Apple has finally released the highly-anticipated iOS 4.2. While the attention around iOS 4.2 has been focused on the enhancements and new features--particularly for the iPad, the update also fixes more than 80 vulnerabilities in the iPhone, iPod, and iPad.
It is common knowledge that iOS 4.2 introduces features like multitasking--or at least Apple's pseudo version of multitasking--a unified e-mail inbox, and the ability to organize apps by grouping them in folders to the iPad. It also includes a variety of enhancements aimed at IT admins that make it easier to manage and protect iPads connected to a corporate network. The massive barrage of security updates, however, flew in under the radar.
It's not that Apple is unwilling to admit that there are security issues, but Apple policy dictates that the vulnerabilities not be publicly disclosed until the patch is available. An Apple Web page detailing the security updates in iOS 4.2 explains, "For the protection of our customers, Apple does not disclose, discuss, or confirm security issues until a full investigation has occurred and any necessary patches or releases are available."
So, now that iOS 4.2 is out and the "patches or releases are available" it is safe to let you know that your iPhone, iPod, and iPad have been virtually Swiss cheese from a security standpoint. The iPhone and iPad are both now protected against more than 80 vulnerabilities--many with critical security implications--that most users were not even aware existed two days ago.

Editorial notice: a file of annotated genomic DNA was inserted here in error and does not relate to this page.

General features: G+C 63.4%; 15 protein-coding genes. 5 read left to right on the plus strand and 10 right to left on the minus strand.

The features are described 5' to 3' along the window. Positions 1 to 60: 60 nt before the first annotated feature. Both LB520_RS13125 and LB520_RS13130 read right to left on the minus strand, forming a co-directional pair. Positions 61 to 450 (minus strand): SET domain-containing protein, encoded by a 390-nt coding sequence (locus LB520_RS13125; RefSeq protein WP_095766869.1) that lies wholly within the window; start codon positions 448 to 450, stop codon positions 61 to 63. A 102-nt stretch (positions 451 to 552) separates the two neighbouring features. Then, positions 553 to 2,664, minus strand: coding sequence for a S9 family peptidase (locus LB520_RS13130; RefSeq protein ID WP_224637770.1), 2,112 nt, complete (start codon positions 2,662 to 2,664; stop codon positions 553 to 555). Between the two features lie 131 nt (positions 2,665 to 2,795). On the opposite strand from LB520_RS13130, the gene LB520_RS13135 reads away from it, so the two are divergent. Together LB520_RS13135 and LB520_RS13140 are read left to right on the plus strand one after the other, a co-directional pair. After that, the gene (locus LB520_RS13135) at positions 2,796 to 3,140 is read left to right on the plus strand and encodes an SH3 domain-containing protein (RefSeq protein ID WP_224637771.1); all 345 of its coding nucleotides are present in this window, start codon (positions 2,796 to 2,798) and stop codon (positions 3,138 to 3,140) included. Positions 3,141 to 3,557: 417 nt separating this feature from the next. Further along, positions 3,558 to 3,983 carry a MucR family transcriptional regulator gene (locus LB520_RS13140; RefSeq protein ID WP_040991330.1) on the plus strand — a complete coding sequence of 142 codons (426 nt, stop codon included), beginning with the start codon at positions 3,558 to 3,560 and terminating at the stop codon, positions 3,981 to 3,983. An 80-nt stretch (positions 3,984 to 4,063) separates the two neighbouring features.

For example, viewing a PDF file is a relatively common task for an iPhone or iPad. According to Apple, it is also a potentially risky task on pre-iOS 4.2 devices. "A heap buffer overflow exists in FreeType's handling of TrueType opcodes [CVE-2010-3814]. Viewing a PDF document with maliciously crafted embedded fonts may lead to an unexpected application termination or arbitrary code execution. This update addresses the issue through improved bounds checking."
If you have surfed the Web on an iPhone or iPad, you might be interested to learn that a vast array of flaws exist that could allow an attacker to execute arbitrary malicious code on your device. There is also a vulnerability which reveals your surfing history. "A design issue exists in WebKit's handling of the CSS :visited pseudo-class. A maliciously crafted website may be able to determine which sites a user has visited. This update limits the ability of web pages to style pages based on whether links are visited."
These are just a few examples. Many of the more than 80 flaws addressed in iOS 4.2 have very serious security implications. While the general public wasn't aware of these flaws, attackers probably were. If they weren't they are now--so the clock is ticking to get the iOS 4.2 update applied before malicious developers find ways to exploit these vulnerabilities.